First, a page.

Chitin is a major component of fungal cell walls and serves as a microbe-associated molecular pattern (MAMP) for the detection of various potential pathogens in innate immune systems of both plants and animals. We recently showed that chitin elicitor-binding protein (CEBiP), plasma membrane glycoprotein with LysM motifs, functions as a cell surface receptor for chitin elicitor in rice. The predicted structure of CEBiP does not contain any intracellular domains, suggesting that an additional component(s) is required for signaling through the plasma membrane into the cytoplasm. Here, we identified a receptor-like kinase, designated CERK1, which is essential for chitin elicitor signaling in Arabidopsis. The KO mutants for CERK1 completely lost the ability to respond to the chitin elicitor, including MAPK activation, reactive oxygen species generation, and gene expression. Disease resistance of the KO mutant against an incompatible fungus, Alternaria brassicicola, was partly impaired. Complementation with the WT CERK1 gene showed cerk1 mutations were responsible for the mutant phenotypes. CERK1 is a plasma membrane protein containing three LysM motifs in the extracellular domain and an intracellular Ser/Thr kinase domain with autophosphorylation/myelin basic protein kinase activity, suggesting that CERK1 plays a critical role in fungal MAMP perception in plants.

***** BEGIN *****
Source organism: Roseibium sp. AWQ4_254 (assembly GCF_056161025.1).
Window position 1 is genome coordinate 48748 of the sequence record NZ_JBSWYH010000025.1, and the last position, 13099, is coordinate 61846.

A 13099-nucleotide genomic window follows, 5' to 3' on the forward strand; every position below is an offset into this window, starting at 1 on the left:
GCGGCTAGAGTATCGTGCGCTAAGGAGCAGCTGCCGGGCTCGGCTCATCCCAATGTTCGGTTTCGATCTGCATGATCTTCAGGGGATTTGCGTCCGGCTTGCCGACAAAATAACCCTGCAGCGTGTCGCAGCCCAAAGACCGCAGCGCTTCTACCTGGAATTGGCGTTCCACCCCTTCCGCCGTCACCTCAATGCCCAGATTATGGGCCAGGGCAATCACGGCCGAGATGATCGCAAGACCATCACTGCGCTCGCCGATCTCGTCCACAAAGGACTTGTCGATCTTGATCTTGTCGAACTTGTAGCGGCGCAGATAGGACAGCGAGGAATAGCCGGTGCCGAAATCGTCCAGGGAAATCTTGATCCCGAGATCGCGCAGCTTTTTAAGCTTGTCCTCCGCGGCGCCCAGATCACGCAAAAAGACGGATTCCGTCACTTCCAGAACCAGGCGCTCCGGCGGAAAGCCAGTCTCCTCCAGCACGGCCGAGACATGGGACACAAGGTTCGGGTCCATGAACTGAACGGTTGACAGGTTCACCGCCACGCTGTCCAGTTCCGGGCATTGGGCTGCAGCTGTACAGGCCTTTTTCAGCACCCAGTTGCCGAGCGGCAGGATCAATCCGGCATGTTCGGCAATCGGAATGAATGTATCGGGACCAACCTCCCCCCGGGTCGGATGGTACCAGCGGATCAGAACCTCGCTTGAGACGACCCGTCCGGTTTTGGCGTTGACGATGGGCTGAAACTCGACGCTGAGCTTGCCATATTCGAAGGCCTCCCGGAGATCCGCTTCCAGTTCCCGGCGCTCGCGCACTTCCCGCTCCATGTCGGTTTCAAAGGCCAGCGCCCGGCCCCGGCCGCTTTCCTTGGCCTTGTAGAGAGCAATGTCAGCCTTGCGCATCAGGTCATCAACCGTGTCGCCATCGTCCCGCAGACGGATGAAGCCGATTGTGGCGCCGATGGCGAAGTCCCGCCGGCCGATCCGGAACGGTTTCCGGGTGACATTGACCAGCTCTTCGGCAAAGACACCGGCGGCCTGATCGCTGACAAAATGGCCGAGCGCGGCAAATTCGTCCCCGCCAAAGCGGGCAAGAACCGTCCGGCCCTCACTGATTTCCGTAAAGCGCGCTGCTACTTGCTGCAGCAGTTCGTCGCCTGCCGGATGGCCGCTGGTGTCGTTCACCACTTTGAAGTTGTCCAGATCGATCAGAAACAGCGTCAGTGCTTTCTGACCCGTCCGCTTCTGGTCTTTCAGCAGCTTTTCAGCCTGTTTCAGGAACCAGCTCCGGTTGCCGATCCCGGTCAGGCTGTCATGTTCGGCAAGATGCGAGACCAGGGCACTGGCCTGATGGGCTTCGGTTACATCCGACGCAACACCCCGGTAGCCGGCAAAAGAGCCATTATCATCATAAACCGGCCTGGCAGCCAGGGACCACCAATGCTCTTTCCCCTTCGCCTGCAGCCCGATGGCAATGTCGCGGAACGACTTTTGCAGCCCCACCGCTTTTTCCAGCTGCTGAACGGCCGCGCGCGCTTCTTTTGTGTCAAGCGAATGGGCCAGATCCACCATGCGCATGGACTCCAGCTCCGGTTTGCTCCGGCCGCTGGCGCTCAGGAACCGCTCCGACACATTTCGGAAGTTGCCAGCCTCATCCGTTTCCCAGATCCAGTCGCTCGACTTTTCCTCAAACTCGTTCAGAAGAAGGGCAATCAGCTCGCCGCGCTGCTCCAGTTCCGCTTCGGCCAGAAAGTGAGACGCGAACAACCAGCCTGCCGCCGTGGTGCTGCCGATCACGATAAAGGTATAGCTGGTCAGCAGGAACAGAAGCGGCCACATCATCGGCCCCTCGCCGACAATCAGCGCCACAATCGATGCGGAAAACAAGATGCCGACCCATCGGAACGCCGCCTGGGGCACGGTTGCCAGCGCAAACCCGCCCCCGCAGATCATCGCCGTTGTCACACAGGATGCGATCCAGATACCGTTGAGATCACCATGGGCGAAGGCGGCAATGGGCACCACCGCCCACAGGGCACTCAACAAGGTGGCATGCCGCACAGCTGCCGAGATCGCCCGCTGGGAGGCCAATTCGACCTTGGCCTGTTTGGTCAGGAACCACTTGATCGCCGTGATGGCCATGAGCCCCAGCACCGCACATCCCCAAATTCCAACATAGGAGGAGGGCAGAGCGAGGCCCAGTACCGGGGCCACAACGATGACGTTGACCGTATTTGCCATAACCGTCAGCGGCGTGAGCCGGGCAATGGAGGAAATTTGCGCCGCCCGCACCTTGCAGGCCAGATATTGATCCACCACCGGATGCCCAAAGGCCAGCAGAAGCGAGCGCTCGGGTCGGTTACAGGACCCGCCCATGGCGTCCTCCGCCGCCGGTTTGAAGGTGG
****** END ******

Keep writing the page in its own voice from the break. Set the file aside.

|Number of pages||6|
|Journal||Proceedings of the National Academy of Sciences of the United States of America|
|Publication status||Published - Dec 4 2007|
- Host-pathogen interaction
- Plant immunity
ASJC Scopus subject areas